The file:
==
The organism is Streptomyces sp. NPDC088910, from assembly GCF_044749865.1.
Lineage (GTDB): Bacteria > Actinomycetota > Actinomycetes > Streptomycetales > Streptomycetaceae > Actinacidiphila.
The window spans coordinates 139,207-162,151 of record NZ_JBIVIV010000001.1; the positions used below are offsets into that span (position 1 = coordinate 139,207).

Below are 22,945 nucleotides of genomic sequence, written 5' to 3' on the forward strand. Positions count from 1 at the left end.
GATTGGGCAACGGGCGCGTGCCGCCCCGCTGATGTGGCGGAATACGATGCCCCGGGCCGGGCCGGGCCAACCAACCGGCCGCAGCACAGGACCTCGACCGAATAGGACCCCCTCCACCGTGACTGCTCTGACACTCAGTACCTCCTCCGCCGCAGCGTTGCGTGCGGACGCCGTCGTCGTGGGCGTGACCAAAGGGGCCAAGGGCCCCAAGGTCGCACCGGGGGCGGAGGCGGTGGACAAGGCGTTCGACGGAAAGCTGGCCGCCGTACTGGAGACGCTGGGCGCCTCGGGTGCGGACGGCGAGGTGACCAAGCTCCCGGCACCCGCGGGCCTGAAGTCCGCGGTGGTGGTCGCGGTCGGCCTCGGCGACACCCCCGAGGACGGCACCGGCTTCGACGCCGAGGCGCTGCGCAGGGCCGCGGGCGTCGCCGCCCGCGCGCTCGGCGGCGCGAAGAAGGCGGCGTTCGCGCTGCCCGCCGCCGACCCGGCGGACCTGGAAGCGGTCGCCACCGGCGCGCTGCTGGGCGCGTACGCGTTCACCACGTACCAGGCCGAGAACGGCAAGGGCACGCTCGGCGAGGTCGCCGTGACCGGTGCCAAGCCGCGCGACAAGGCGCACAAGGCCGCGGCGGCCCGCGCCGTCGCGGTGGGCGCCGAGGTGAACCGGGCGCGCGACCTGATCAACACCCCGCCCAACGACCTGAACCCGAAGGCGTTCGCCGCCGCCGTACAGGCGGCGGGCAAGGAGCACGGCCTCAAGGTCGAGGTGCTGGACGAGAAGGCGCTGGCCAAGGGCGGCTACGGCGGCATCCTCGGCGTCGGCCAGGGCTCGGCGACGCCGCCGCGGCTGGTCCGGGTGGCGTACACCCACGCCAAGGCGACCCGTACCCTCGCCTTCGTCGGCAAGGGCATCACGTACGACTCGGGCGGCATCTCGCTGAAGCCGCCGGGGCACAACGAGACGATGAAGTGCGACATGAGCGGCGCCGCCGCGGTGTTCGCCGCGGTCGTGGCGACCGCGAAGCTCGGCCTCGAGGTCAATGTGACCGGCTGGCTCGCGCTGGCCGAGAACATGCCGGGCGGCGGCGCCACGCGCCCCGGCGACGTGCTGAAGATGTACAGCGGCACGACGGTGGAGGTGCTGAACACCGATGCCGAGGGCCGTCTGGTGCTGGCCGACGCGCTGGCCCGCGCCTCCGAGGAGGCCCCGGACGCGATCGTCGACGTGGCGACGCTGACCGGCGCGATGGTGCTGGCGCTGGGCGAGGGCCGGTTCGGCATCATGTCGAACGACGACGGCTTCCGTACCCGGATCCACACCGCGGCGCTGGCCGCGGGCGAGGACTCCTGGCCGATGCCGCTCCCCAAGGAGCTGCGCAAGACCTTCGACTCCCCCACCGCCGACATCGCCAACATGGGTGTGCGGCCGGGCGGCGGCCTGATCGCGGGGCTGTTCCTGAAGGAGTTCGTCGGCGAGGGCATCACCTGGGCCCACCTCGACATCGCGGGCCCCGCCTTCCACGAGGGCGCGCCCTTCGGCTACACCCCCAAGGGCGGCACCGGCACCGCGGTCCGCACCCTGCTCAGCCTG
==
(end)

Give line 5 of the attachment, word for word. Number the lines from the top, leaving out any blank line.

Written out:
GATTGGGCAACGGGCGCGTGCCGCCCCGCTGATGTGGCGGAATACGATGCCCCGGGCCGGGCCGGGCCAACCAACCGGCCGCAGCACAGGACCTCGACCGAATAGGACCCCCTCCACCGTGACTGCTCTGACACTCAGTACCTCCTCCGCCGCAGCGTTGCGTGCGGACGCCGTCGTCGTGGGCGTGACCAAAGGGGCCAAGGGCCCCAAGGTCGCACCGGGGGCGGAGGCGGTGGACAAGGCGTTCGACGGAAAGCTGGCCGCCGTACTGGAGACGCTGGGCGCCTCGGGTGCGGACGGCGAGGTGACCAAGCTCCCGGCACCCGCGGGCCTGAAGTCCGCGGTGGTGGTCGCGGTCGGCCTCGGCGACACCCCCGAGGACGGCACCGGCTTCGACGCCGAGGCGCTGCGCAGGGCCGCGGGCGTCGCCGCCCGCGCGCTCGGCGGCGCGAAGAAGGCGGCGTTCGCGCTGCCCGCCGCCGACCCGGCGGACCTGGAAGCGGTCGCCACCGGCGCGCTGCTGGGCGCGTACGCGTTCACCACGTACCAGGCCGAGAACGGCAAGGGCACGCTCGGCGAGGTCGCCGTGACCGGTGCCAAGCCGCGCGACAAGGCGCACAAGGCCGCGGCGGCCCGCGCCGTCGCGGTGGGCGCCGAGGTGAACCGGGCGCGCGACCTGATCAACACCCCGCCCAACGACCTGAACCCGAAGGCGTTCGCCGCCGCCGTACAGGCGGCGGGCAAGGAGCACGGCCTCAAGGTCGAGGTGCTGGACGAGAAGGCGCTGGCCAAGGGCGGCTACGGCGGCATCCTCGGCGTCGGCCAGGGCTCGGCGACGCCGCCGCGGCTGGTCCGGGTGGCGTACACCCACGCCAAGGCGACCCGTACCCTCGCCTTCGTCGGCAAGGGCATCACGTACGACTCGGGCGGCATCTCGCTGAAGCCGCCGGGGCACAACGAGACGATGAAGTGCGACATGAGCGGCGCCGCCGCGGTGTTCGCCGCGGTCGTGGCGACCGCGAAGCTCGGCCTCGAGGTCAATGTGACCGGCTGGCTCGCGCTGGCCGAGAACATGCCGGGCGGCGGCGCCACGCGCCCCGGCGACGTGCTGAAGATGTACAGCGGCACGACGGTGGAGGTGCTGAACACCGATGCCGAGGGCCGTCTGGTGCTGGCCGACGCGCTGGCCCGCGCCTCCGAGGAGGCCCCGGACGCGATCGTCGACGTGGCGACGCTGACCGGCGCGATGGTGCTGGCGCTGGGCGAGGGCCGGTTCGGCATCATGTCGAACGACGACGGCTTCCGTACCCGGATCCACACCGCGGCGCTGGCCGCGGGCGAGGACTCCTGGCCGATGCCGCTCCCCAAGGAGCTGCGCAAGACCTTCGACTCCCCCACCGCCGACATCGCCAACATGGGTGTGCGGCCGGGCGGCGGCCTGATCGCGGGGCTGTTCCTGAAGGAGTTCGTCGGCGAGGGCATCACCTGGGCCCACCTCGACATCGCGGGCCCCGCCTTCCACGAGGGCGCGCCCTTCGGCTACACCCCCAAGGGCGGCACCGGCACCGCGGTCCGCACCCTGCTCAGCCTG